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Five indispensable stops for thrifting in the Springs

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Veteran vintagers and thrifters are still mourning the demise of Swish and the Leechpit this past summer, but fear not, callow cardigan-wearing youths. The Springs still has plenty to offer in the way of second-hand duds, whether you need a flapper costume for that Gatsby-themed party or just want to fill out your oh-so-retro vinyl collection.

It's a rite of passage for students that doesn't gouge too large a hole into what's supposed to be your textbook budget. What's more, we found plenty to outfit your limbs, library and living space even if your dreams don't involve taking first prize in a Betty Draper look-alike contest.

Arc Thrift Stores

Multiple locations, arcthrift.com

It's the Wal-Mart of thrift stores: vast, wide-ranging and commercial, but with the feel-good of knowing that funds go toward assisting those with intellectual and developmental disabilities. It's where you go for a cheap mattress or that natty 1960s sewing table. (Of course you need one.)

Organization may not be intuitive, but that only heightens the thrill of the hunt: Reaching past your mother's Croft & Barrow for that peacock feather-patterned polyester blouse never felt like such a coup. Use the same strategy in the sizable records section to score your own copy of Camelot, the Musical for a pittance.

If you're not sure where to start, head over to the tchotchkes. There's a ceramic jar labeled "Baby Fund" that needs to be irreverently repurposed as "Gin Fund."

Bargain Book Warehouse

102 W. Cucharras St., 475-8091, trillionbooks.com

Remember that bookstore that you spent hours in as a kid? The one with sparse lighting, dusty shelves, two resident felines and a selection to kill for? Even if you didn't grow up to become yet another English major, this is as close as you'll get to that childhood nirvana.

There's a good mix of near-contemporary titles, spy thrillers and 100-level literature classics (hello, $5 Norton Anthology), but in deference to your guiltier pleasures, there's also an entire section labeled "Paranormal Romance." And if you're the kind of heathen who prefers e-readers to hardcovers, you may have to seriously reconsider the priceless aesthetic value of the '70s-era space opera dust jackets.

Goodwill

Multiple locations, discovermygoodwill.org

For those of you suffering from chronic chain-store fatigue, there's nothing quite like wandering through the doors of your neighborhood Goodwill, where the air is pure and the racks are arranged according to a preschooler's color palette. The Kelly Johnson Boulevard location, for example, has an entire rack devoted to the formulation of your Canadian tuxedo.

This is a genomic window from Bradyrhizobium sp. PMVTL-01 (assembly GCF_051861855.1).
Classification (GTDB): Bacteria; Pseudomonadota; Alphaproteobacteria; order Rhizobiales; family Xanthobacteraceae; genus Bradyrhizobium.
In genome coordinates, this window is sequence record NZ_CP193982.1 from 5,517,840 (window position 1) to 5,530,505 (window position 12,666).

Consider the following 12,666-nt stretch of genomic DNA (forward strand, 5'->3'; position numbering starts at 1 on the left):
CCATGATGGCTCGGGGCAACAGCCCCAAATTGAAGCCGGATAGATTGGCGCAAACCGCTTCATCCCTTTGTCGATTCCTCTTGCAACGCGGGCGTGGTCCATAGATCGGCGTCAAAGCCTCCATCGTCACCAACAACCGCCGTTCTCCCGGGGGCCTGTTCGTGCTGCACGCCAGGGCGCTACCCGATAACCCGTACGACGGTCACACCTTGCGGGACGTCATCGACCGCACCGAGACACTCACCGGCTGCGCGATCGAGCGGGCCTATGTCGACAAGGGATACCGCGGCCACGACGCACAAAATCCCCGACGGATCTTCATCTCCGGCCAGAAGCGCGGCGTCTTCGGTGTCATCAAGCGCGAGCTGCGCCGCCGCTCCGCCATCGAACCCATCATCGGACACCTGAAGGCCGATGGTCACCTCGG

If the Arc is where you go for eclectic records and basic furniture, Goodwill is where you'll have the best chance at finding some quality French cookware or a gently used tandem bike — that pressurized, sparkly lump of carbon in the rough. But it does hawk some basic necessities of college life, too, like a combination pool and ping-pong table or another couch for your Walking Dead marathons. Each location is unique, and proceeds go toward Goodwill's extensive social outreach in the community.

Repeat Performance

829 N. Union Blvd., 633-1325

It's like stepping into a life-size version of an I Spy book. Repeat Performance is a hoarder's palace (in the very best sense) operated by a discerning German lady for the past 30 years, possibly making it the most authentic vintage shop in town.

I challenge you to spot a square inch of wall space in this museum of well-curated miscellany — it's jam packed with retro clothing, unblinking dolls by the dozens, be-wigged mannequins and that life-size Mr. Peanut costume that you didn't know you were looking for. Leave your bag in the car (there's that little space) and plan on several return trips to be able to take it all in. You could just as easily walk out with a period cloche as a goldish-painted, neutered cherubim on a plinth to confound your new roommate.

Mountain Equipment Recyclers

1024 S. Tejon St., 210-6427, merecyclers.com

This is the thrifty triathlete's — or decathlete's — best-kept secret. But even if you don't aspire to such lofty heights of personal fitness and masochism, Mountain Equipment Recyclers is constantly changing second-hand stock is a treasure trove for the budding mountain men, cyclists and skiers that find REI's pricing ill-suited to their scholarly means.

With deeply discounted quality brands and a wide range of gear and activewear, you can buy or rent everything you need for a weekend camping trip or a bluebird day on the slopes. Plus, you get extra brownie points for shopping at a business that donates much of their profits to military charities and offers coveted bags of locally roasted UpaDowna-label coffee. And if you don't find your Pearl Izumi cycling jersey on the first visit, there's a good chance it'll be there next week.

cswinford@csindy.com

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